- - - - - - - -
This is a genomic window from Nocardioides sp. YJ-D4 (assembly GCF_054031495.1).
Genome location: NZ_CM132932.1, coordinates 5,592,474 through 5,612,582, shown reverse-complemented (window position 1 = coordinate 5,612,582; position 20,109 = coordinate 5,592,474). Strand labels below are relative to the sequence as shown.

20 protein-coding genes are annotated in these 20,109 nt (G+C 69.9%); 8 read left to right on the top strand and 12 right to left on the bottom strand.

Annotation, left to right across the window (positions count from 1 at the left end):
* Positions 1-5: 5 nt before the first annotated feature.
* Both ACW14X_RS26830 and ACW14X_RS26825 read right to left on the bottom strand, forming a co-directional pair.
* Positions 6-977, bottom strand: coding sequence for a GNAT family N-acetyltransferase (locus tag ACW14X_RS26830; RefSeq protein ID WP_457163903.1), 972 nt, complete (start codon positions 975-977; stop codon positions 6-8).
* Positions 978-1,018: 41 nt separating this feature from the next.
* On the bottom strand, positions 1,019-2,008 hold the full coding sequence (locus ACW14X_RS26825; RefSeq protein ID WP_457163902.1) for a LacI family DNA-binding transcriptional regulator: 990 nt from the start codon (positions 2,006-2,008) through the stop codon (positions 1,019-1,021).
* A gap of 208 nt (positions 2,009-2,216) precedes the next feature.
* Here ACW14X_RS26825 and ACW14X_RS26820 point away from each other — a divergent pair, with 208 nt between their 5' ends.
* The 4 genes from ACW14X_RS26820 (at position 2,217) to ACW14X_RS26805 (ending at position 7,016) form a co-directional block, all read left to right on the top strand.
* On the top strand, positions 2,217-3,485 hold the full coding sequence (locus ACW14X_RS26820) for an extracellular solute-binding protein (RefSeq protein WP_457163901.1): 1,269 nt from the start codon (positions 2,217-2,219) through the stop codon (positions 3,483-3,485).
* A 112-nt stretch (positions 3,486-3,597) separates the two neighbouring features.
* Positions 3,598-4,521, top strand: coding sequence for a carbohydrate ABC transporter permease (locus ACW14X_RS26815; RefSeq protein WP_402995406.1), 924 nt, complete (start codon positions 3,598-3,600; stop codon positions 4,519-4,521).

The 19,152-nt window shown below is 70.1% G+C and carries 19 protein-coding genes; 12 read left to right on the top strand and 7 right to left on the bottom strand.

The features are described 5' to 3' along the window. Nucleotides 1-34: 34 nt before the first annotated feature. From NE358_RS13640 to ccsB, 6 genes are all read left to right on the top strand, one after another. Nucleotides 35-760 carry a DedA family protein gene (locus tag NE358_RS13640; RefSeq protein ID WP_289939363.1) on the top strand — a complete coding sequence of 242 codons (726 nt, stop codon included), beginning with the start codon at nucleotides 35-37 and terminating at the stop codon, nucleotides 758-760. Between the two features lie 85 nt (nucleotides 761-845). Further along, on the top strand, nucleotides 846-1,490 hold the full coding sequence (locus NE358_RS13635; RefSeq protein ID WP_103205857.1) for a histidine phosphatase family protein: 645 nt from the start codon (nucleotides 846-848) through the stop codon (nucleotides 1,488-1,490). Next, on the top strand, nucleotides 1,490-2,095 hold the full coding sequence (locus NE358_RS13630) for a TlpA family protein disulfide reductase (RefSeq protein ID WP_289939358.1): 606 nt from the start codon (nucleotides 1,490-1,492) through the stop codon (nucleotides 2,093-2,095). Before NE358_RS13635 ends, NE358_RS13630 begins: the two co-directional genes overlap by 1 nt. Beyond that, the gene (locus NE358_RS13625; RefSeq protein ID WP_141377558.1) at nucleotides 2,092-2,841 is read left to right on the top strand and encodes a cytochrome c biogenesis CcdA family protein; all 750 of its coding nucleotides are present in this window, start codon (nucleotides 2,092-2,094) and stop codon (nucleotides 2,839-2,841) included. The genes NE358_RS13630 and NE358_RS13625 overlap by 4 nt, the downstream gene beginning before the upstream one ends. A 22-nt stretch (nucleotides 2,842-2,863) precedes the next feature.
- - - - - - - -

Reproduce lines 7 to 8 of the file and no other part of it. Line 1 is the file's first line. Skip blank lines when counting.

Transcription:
* Positions 6-977, bottom strand: coding sequence for a GNAT family N-acetyltransferase (locus tag ACW14X_RS26830; RefSeq protein ID WP_457163903.1), 972 nt, complete (start codon positions 975-977; stop codon positions 6-8).
* Positions 978-1,018: 41 nt separating this feature from the next.